Views of Inland Revenue Department on Court Cases of Taxpayer rendering Hong Kong Company Incorporation Service and Methods for the Calculation of Profit Tax Receipts for Tax Computation


04 Jan

In this blog we will throw the light on views of Inland Revenue department in the judgement of the case of ‘Li & Fung Ltd.’. Then we will have thorough discussion on the receipts of profit tax. 

View of Inland Revenue Department on Li & Fund Ltd. Case

From the article known as ‘The effects of Li & Fung v CIR case on management of supply chain’, one can found the views of Inland Revenue department. The following table summarizes the key points from that article:

(a)

Court judgements and decision of the board of review

It was not considered by the board of review that:

  • Operations performed;
  • The used assets; and
  • Risks carried

By LFT in the Hong Kong; and the profits capable of being attributed to these economic operations or activities.

It was considered by the court of appeal that, the facts that were found by the board of review justified the retribution of the court of final instance.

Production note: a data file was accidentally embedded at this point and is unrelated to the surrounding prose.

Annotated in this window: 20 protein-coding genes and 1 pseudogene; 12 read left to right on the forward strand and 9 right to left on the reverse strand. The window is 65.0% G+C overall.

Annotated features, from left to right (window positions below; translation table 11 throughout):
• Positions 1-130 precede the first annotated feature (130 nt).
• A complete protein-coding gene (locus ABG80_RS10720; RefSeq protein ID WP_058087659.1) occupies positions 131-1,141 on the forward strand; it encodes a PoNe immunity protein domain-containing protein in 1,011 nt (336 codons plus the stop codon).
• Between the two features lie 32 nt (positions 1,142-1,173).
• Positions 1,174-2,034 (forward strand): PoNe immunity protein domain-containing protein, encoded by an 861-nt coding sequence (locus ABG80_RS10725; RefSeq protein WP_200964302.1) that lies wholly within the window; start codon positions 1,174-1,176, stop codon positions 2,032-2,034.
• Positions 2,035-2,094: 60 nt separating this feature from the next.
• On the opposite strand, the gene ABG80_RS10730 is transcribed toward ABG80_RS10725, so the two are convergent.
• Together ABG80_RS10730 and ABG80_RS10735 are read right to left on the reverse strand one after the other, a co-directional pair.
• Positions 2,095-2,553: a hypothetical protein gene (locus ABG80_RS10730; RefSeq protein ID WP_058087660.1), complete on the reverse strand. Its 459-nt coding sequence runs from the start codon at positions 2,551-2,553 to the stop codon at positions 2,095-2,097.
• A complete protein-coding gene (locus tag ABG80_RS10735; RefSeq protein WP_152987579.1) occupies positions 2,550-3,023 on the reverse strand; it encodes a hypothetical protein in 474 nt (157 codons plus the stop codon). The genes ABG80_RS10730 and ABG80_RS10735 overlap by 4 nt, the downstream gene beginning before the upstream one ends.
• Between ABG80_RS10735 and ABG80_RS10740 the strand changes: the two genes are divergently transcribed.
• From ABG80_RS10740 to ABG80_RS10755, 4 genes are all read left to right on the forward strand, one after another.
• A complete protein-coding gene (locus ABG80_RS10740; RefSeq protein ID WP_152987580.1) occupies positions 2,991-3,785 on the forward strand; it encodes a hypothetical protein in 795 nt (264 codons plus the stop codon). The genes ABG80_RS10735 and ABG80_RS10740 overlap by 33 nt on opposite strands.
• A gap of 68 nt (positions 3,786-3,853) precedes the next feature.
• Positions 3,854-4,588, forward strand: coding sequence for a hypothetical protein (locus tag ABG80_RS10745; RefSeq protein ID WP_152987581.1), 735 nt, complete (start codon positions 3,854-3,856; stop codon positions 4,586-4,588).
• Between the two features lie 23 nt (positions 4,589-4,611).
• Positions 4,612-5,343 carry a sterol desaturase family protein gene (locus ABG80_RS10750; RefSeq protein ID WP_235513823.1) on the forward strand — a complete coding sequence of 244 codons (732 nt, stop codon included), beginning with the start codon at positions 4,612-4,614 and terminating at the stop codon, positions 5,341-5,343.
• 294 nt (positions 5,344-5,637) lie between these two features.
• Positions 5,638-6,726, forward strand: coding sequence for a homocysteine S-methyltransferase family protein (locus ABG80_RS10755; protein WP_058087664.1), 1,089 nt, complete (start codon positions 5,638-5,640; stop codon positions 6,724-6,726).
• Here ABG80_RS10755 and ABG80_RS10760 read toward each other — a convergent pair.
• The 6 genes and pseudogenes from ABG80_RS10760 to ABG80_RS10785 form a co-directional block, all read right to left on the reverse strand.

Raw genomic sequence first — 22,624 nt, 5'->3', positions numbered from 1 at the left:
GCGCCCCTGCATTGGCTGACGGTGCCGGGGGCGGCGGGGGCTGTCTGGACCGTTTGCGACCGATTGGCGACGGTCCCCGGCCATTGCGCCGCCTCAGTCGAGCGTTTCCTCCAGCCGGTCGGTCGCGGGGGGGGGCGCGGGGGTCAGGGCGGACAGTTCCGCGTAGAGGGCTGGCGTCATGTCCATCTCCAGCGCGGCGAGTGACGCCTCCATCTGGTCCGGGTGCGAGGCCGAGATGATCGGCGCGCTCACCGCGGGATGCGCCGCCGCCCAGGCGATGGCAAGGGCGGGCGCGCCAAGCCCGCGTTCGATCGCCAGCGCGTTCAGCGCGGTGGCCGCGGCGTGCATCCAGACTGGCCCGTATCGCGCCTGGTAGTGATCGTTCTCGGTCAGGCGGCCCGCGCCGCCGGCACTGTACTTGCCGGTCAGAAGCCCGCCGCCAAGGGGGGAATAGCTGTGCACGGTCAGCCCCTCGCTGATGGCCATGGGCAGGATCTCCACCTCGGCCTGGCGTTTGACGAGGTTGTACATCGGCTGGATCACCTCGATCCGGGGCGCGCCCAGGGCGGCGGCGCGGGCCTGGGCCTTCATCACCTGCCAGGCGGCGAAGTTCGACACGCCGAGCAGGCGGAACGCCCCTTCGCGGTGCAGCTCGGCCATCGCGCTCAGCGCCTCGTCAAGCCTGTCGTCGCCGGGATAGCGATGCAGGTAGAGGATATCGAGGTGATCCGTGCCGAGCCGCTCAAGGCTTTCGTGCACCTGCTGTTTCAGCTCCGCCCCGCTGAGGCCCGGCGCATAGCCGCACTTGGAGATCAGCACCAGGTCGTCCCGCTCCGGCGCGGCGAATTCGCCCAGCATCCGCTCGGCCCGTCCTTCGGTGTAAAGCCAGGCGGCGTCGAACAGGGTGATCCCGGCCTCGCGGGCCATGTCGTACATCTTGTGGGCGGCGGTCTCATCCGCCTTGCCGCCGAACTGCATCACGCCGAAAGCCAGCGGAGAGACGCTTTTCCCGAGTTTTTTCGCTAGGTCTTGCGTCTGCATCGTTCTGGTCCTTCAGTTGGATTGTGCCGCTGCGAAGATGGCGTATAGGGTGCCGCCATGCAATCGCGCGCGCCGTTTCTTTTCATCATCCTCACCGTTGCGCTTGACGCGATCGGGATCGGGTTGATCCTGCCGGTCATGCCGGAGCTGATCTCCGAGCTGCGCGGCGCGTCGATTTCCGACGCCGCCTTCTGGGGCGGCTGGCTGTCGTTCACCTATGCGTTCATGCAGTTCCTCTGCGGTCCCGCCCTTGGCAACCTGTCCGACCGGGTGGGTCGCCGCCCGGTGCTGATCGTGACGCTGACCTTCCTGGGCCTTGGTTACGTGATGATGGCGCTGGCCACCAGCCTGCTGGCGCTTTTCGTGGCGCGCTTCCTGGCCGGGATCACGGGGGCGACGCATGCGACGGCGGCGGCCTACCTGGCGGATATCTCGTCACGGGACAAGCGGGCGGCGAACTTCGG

(b)

CIR lost on the non-theoretical bases

Even though the CIR had a reputable case, at present tax appeal was controlled by the case stated methods.

The CIR did not pass in his applications for a modification of the described case to incur the extra facts to demonstrate that the operations staged by the LFT in Hong Kong produce a profit. That profit was split to LFT. Due to that reason, the courts did not have possibility to take into account the complete facts of the case and as a result dismissed the appeal of CIR.

It should be the duty of tax accountants to take note of the profits tax treatment of Inland Revenue department for a business of supply chain management.

Where:

  • The affiliated company was paid on a length of arm bases.
  • A foreign trade through an affiliated acting as a dependent agent.

No profit other than that to be assigned to the permanent establishment over and above the amount that had been taxed already as length of arm payment of the agent.